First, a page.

robbster

Active Member
Some people think that all Dynamic eq does is up the bass - there's far more to it than that. If you have it on your receiver and you don't/can't listen at reference level, then it's a must in my opinion...in the minority here but why not use it and turn the aubs down a bit...:eek:

I was going to buy a Yamaha amp but audyssey swayed it for me and I bought a denon. Not regretting it one bit to be fair, the denon has been great and I can't fault it. Do Yamaha's have their own version of dynamic eq and volume with YPAO?
 

dante01

Distinguished Member
Yamaha have Adaptive DRC that equates to Audyssey's Dynamic Volume, but no direct comparative feature to Dynamic EQ. I've found Yamaha's Adaptive DRC to be better than Audyssey's Dynamic Volume. Yamaha do include vastly superior DSP and have far more experience in this field when compared to any of the other manufacturers. Yamaha receivers are the only receivers I'd actually suggest using DSP with in order to actually improve upon the audio. Yamaha basically invented DSP and home theatre using the experience they gained from the manufacture of synthesisers and digital instruments. Yamaha had a lot to do with the development of Dolby's original Pro Logic DSP.
 

paulst10

Distinguished Member
Some people think that all Dynamic eq does is up the bass - there's far more to it than that. If you have it on your receiver and you don't/can't listen at reference level, then it's a must in my opinion...in the minority here but why not use it and turn the aubs down a bit...:eek:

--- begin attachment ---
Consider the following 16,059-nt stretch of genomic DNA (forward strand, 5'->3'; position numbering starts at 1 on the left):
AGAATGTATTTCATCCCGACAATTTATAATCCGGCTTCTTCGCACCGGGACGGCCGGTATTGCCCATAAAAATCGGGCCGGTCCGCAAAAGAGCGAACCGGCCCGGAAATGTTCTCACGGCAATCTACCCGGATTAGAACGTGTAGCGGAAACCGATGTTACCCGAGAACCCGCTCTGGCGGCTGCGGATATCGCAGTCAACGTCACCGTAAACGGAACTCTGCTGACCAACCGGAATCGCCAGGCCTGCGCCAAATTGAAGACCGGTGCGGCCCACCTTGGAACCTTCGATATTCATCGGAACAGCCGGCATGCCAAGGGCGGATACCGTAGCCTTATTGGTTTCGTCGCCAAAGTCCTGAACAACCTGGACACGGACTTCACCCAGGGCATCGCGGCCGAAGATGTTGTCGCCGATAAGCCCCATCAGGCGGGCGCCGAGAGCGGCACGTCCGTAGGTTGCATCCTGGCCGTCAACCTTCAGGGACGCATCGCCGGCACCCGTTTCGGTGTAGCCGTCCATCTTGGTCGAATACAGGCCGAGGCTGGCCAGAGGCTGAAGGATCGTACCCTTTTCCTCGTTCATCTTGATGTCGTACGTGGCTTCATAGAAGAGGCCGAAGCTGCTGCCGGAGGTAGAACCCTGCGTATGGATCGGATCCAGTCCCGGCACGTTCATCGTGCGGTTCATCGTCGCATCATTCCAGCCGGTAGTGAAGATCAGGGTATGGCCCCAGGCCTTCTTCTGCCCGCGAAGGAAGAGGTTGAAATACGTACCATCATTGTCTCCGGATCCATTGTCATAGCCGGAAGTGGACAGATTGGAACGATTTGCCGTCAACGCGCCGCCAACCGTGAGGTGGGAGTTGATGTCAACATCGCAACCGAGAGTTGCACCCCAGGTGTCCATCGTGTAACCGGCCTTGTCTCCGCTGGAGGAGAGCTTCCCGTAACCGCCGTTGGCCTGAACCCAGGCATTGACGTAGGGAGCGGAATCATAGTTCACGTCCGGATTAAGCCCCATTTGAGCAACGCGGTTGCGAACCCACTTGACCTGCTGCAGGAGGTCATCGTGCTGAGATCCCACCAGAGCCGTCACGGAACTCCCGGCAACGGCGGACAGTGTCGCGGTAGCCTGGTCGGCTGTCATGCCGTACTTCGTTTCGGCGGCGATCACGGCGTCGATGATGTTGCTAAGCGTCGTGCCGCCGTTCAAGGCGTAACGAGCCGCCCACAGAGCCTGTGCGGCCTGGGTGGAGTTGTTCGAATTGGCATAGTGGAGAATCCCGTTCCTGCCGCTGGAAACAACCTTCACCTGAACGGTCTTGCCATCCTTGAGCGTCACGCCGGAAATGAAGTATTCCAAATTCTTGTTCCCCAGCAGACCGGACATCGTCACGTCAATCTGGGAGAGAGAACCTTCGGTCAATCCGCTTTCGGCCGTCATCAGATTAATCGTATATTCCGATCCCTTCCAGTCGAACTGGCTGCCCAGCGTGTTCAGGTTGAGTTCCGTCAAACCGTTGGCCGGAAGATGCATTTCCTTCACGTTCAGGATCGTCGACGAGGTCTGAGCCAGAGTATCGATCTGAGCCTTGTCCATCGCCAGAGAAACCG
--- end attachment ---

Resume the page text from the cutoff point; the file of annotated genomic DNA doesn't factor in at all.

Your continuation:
I don't think you're in the minority, there's a use for Dynamic EQ.. if you listen at around -25/30db then I can understand you requiring a little more impact, and like you say it's not just the bass, it gives more emphasis on the surrounds giving a perception of loudness while retaining a relatively low volume overall. The people that dislike Dynamic EQ are people that are looking at accuracy, they don't think the feature is worthless, it's just not for them. It isn't an accurate representation of what's on the disk but for lower volume listeners it works and adds an impact you can't necessarily get by upping the subwoofer trim alone, but a combination of channel trim increase along with master volume increase can bring a happy medium that I'm sure would covert you back to disabling Dynamic EQ altogether in favour of a more accurate reproduction.. Try adding 1db to surrounds and 3db to sub after Audyssey calibration and listening 5db louder on the master volume than you did with DEQ enabled and let me know how you get on :)
 
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Nobbler

Distinguished Member
Buy if I could do that with the volume levels, why would I use it in the first place...? :confused:
 

paulst10

Distinguished Member
Buy if I could do that with the volume levels, why would I use it in the first place...? :confused:

What sort of levels do you listen at? Also what you like about DEQ that you think you can't replicate by a little tweaking? Do you ever find that certain scenes are way too bass heavy (I can think of many when I ran with DEQ).. Social Network Nightclub scene, most of Oblivion, Gravity sounded terrible when the capsule was re-entering, John Wick nightclub scene with it's droning bass.. I could go on, but simply disabling DEQ gave a more pleasant listening experience and yet a small channel level & volume adjustment can give back the impact you lack while still retaining a degree of accuracy.